I am a support worker for the Making it Work project at Fife Gingerbread -supporting lone parents to overcome the barriers that prevent them finding and sustaining employment or education.
Before Covid-19, I worked within the Levenmouth community. I would visit parents at home, I was a frequent visitor at the Job Centre, The People’s Pantry and local anti- poverty groups. I met with local shops and companies securing work placement opportunities. I also ran a coffee group, an art group with my colleagues, and a tea time club that fed and provided activities for families. I was just about to begin a confidence building group before life changed.
Since the Covid-19 pandemic, my role has changed in ways I never could have imagined. I used to take my work day for granted- popping into a parents home, a café or a group. Now I find ways of keeping that contact and engagement going without going out my door. Speaking of which, my work station is now the dining table that I share with my husband who is also home working. The kitchen is just a mass of laptops and various other bits and pieces. Work life is now home life.
My colleagues and I got together via Teams (company video chat) and came up with a Facebook page that we could use to help parents with activities and ideas to help during this difficult time. We came up with an informative ‘News Reel’ with ideas and signposting to other agencies. This went out twice a week and caused Karen many headaches along the way. Ian became quizmaster and set quizzes for the parents to get involved in, Cyrese took footage of the countryside and new lambs born close to her and decided on stories to be read to the kids. I took on arts and crafts and did a weekly video of me making crafts with my wee dog and sidekick Leo! Last but by no means least, Kerry took on the cooking videos and many of the parents have used the recipes and shown pictures of their success. I think this has amused the team more than the kids!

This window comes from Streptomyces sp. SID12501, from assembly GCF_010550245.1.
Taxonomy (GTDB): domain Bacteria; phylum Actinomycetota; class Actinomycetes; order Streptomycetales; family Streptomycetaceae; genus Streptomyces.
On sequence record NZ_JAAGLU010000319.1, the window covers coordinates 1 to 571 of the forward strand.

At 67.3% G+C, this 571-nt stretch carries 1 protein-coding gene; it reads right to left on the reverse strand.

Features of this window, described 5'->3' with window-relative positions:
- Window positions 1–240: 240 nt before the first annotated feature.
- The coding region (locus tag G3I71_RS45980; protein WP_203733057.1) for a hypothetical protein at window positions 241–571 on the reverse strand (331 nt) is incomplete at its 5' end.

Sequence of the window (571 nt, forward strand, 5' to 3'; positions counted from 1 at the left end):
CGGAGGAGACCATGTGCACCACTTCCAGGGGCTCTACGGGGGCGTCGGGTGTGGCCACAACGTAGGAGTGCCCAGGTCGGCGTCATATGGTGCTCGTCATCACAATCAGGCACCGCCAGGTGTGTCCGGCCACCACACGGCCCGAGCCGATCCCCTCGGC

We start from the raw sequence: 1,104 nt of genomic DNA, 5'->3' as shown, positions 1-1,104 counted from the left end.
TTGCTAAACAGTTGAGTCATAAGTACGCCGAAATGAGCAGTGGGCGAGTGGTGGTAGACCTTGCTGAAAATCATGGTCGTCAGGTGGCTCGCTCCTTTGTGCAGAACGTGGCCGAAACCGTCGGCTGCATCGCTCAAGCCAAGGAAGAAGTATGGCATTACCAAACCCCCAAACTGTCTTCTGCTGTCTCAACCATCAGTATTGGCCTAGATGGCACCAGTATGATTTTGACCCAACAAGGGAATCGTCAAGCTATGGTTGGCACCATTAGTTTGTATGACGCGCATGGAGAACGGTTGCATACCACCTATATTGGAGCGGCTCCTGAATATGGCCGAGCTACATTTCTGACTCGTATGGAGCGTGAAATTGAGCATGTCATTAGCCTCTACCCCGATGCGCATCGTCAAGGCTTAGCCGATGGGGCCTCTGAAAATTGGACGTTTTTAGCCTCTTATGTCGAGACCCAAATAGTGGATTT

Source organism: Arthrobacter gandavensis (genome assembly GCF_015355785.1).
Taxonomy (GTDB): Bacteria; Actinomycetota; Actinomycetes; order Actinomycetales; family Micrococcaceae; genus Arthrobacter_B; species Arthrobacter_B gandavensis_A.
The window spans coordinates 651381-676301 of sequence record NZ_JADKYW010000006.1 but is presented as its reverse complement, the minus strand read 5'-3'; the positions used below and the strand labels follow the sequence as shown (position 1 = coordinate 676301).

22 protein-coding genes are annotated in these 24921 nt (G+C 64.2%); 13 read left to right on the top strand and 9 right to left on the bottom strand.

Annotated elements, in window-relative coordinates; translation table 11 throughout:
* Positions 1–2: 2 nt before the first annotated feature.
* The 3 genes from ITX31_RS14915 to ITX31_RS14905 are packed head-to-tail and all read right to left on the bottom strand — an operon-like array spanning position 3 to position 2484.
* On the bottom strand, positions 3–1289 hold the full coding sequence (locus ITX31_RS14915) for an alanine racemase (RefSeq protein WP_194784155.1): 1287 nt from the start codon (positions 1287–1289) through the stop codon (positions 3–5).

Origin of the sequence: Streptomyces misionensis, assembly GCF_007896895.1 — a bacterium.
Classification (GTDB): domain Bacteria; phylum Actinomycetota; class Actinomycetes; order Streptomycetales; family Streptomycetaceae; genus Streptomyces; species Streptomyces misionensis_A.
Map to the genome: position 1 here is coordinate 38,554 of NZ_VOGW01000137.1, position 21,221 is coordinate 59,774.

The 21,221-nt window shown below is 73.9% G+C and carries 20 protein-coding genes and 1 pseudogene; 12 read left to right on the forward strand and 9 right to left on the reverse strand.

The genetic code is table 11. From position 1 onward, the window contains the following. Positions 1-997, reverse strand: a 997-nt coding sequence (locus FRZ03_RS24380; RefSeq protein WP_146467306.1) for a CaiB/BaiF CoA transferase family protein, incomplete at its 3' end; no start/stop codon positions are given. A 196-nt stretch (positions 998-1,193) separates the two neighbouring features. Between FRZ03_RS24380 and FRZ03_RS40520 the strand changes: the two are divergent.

Our colleague at Citizens Advice Laura has also joined in making videos to help parents with budgeting ideas.
Being alone has been really hard for some parents as they don’t have anyone to share the load with and have been at home with their children for weeks. Trying to get any quality time on the phone to chat to parents has been difficult and many of my parents were missing the support and chat. I decided to introduce a Zoom coffee evening on a Wednesday night 8-9pm so that they could see each other again and enjoy the chatting once again. The feedback has been great and I am about to start a quiz too.
Some of the parents that had we had helped get back to work before the lockdown began found that their mood, motivation and confidence was slipping-that they felt ‘back at square one’. I decided to introduce a Self-esteem and confidence building group on Thursday evening to prevent mental health and self-esteem declining any further.
I hold these groups in the evening, allowing families to get children settled for the evening and have some time for themselves.
My work pattern has also changed hugely to accommodate the needs of the parents with either earlier starts or late finishes so I’m glad we have flexible hours. Sitting at a laptop all day is very intensive and I find that I don’t always take the breaks that I should. Normally I am in and out the office and talking to lots of people during the day and I miss that interaction. On the plus side I see my team much more regularly as we are not all darting about in various parts of Fife, so that in turn has helped with communication and team bonding. We’ve all played to our strengths at this time which has resulted in us being able to deliver a well -rounded needs led service to our parents, but as a team we’ve also learned many new skills which we’ll continue to develop (I’d never delivered Power Point through Zoom, but I have now!)
Personally, I haven’t had too many bad days during the Covid crisis, having my husband here and team mates to turn to when it’s been hard, I’m lucky that I’ve still been able to get out to walk the dog every day and have a garden to enjoy the nice weather in.
Nothing will ever replace the face to face meetings we have with our parents. The ones where we can see the body language and facial expressions that tell us that all is not well despite what they tell us. I miss those meetings and I hope we can meet our parents in the not too distant future. Until then we’ll keep making the use of the resources we have and keep supporting our families in the best way we can.
Jill Scott | Support Worker at ‘Making it Work for Lone Parents’ project (Fife Gingerbread)